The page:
It felt like the extended family made a greater effort than ever to get there this year and one of the things we all said we enjoyed the most about our time together was how we took turns with the meals.  For our part, there was a dinner based on Thomas Keller’s Buttermilk-Fried Chicken that was quite popular, especially with my 23 year old nephew who is living on his own now and really appreciates a home-cooked and free meal.

I also made an Ina Garten plum-apricot crumble to contribute to the Fourth of July barbecue.  This dessert was not-too-sweet, with extra crumb topping, and the plums and apricots bubbled together to form a pleasing pink color.

The main attraction, however, was the breakfast burritos made by my niece, Camilla, and her husband of almost one year, James.  Camilla has struggled with food allergies for many years and has explored cooking with a far greater variety of grains than I ever have.  She owns her own grain mill and for these tortillas ground hard Montana spring wheat, kamut, and spelt.  Camilla and James made and froze the tortillas and the Chili Verde Con Cerdo ahead of time and then cooked the eggs and bacon on the morning of the fourth.  We were absolutely groaning from the deliciousness and it was so much fun to share an interest in food preparation with them.

Breakfast Burritos

Flour Tortillas

  • 4 cups flour (choose any kind of flour such as wheat, kamut, spelt, etc…)
  • 2 teaspoons salt
  • 3 teaspoons baking powder
  • 2 tablespoons olive oil
  • 1 1/2 cups hot water
  1. Mix all ingredients until dough pulls away from the sides of the bowl.
  2. Take a gallon-sized zip-lock bag and liberally add olive oil.  Place dough in the oiled bag and extract as much of the air as possible before sealing.  Roll dough around in the oiled bag to cover it well then let it sit in a warm place for 20 minutes.
  3. Form dough into golf ball sized portions and lay on a parchment covered baking sheet.  On a lightly floured surface, roll dough into tortillas.  Heat a dry nonstick skillet to medium heat and cook tortillas on both sides as they are rolled. Stack them on a plate as they come off of the pan and cover the stack with a dry dish towel.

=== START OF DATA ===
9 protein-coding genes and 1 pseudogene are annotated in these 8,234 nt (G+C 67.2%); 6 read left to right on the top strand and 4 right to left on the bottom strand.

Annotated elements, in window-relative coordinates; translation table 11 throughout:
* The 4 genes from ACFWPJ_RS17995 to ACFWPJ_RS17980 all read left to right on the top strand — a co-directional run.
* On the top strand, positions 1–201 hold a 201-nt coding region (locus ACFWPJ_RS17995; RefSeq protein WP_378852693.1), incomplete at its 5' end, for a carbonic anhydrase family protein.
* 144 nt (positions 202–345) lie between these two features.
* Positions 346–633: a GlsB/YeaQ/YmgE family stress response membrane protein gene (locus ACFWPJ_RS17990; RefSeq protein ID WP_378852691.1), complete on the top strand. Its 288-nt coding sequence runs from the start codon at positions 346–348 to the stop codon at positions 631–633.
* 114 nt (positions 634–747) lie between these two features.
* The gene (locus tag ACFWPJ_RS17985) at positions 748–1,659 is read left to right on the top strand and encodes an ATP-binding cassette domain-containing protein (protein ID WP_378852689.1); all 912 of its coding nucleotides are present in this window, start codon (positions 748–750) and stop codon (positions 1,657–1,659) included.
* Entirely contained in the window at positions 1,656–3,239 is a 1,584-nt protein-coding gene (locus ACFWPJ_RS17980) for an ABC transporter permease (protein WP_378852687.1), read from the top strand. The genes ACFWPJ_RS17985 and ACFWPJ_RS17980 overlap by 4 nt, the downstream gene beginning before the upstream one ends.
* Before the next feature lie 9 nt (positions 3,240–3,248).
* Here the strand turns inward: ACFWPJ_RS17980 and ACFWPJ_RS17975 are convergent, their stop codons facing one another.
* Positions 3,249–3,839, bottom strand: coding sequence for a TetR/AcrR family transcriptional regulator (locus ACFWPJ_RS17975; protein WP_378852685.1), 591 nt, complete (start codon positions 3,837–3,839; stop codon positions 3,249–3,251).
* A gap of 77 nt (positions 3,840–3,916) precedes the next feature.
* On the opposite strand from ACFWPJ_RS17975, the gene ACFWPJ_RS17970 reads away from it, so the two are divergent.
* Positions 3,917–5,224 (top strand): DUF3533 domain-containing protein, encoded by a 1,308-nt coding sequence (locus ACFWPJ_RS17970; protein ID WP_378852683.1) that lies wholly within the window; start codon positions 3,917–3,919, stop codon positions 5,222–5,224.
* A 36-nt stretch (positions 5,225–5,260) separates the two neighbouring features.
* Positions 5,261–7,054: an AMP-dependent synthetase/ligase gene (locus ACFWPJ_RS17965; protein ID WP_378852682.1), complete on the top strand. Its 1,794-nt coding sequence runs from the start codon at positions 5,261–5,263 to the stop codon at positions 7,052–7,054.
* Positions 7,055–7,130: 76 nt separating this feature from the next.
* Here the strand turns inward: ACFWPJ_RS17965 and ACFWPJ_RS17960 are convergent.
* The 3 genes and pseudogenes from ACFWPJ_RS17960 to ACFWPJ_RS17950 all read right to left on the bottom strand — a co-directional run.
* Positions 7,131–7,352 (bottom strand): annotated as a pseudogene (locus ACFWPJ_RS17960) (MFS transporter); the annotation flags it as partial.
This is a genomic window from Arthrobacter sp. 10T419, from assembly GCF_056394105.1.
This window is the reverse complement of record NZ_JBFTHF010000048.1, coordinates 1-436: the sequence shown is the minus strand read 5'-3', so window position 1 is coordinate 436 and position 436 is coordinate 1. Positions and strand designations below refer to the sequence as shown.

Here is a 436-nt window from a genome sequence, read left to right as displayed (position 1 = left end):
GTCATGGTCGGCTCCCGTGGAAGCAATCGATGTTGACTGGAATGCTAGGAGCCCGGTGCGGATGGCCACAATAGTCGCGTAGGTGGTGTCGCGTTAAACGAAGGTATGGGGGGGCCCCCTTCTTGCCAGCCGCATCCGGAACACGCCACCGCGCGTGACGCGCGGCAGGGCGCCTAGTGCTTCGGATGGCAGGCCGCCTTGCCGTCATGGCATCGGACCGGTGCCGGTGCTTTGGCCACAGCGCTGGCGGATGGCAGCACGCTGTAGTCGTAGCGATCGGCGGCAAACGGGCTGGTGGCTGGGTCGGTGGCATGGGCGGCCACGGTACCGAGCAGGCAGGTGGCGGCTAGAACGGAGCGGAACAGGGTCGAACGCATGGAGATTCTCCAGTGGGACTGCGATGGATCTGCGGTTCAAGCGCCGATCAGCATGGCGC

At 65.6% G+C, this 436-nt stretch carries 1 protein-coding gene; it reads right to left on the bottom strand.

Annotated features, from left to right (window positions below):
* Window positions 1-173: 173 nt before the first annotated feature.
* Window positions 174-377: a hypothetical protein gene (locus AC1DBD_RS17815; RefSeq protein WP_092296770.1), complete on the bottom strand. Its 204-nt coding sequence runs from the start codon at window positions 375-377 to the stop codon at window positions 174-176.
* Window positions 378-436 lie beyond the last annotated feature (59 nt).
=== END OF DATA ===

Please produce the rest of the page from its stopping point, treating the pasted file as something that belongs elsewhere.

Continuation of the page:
Makes between 12-15 tortillas

Serve with any of the following: scrambled eggs, bacon, ham, cheese, onions, green chilies or potatoes.  Smother with Chili Verde Con Cerdo.  Top with additional grated cheese and sour cream.

Finally, what would a family reunion be without cute little boys playing with kittens and eating ice cream sandwiches?

Whole-Milk Ricotta Cheese and Milk-Braised Pork

I am not a fearless dairy woman.  Last summer, I documented my lifelong squeemishness about cowy milk containing thick chunks of cream or downright butter.  I like a pasteurized layer of separation between me and the bovine source of my dairy.  But, in every place I have lived outside of the US, there are only extremes in dairy production and no middle ground.  One either buys raw milk, still steaming, delivered directly from farmers in metal cans or you buy ultra-pasteurized milk in UHT boxes, with all culture cooked out of it to allow it a shelf life of years.

I have been wanting to dabble in the queso-arts lately, but I’m not brave enough to flag down the local farmer who I see delivering milk from the back of his truck, using a giant dipper to pour it into the residents’ own jugs.  I think that is a beautiful thing and I should try it, but actually I don’t have the language skills to even approach it.

When I was in London two weekends ago, we went to the venerable royal provisioner temple of Fortnum and Mason.  Mostly, we bought English cheeses that we can’t get here:  cheddar and Stilton.  I will now admit, though, that I tucked in two quarts of very creamy whole milk with a cheese-making project in mind.

The process for making ricotta or cream cheese is actually as simple as claim says.  The difference between the two is the ratio of butter fat to milk:  more fat= cream cheese, less fat= ricotta.

Once the curds have been lifted from the whey, the whey can be used in a very nice meat braise, like milk-braised pork shoulder.  This was another of the recipes I piloted during my month-of-endless-cooking in April.  The leftover meat is fantastic shredded into tamales or on tostadas.

Whole Milk Ricotta and Cream Cheese

© 2010 Lynne Rossetto Kasper and Sally Swift

Makes 1 1/4 pounds

Ingredients

  • 1 gallon high quality whole milk
  • 2 teaspoons salt
  • 1/3 cup freshly squeezed lemon juice

Instructions

1. Line a large colander with a layer of cheesecloth and place in the sink or over a bowl if you want to save the whey. Wet the cheesecloth to hold it firmly in place.

2. Over medium-high heat, bring the milk and salt to a gentle simmer in a heavy large pot. Stir in the lemon juice and continue to simmer gently until curds begin to form and float to the top, 1 to 2 minutes. They will first look like spatters of white, then gather into soft, cloud-like clumps. When you see the liquid begin to clear of cloudiness and the curds are firming up but not hard, scoop them out with a slotted spoon or sieve.
3. Let the curds drain thoroughly in the lined colander. If very soft, press gently to extract a little moisture, but take care not to dry out the cheese. Turn into a bowl, cover and chill.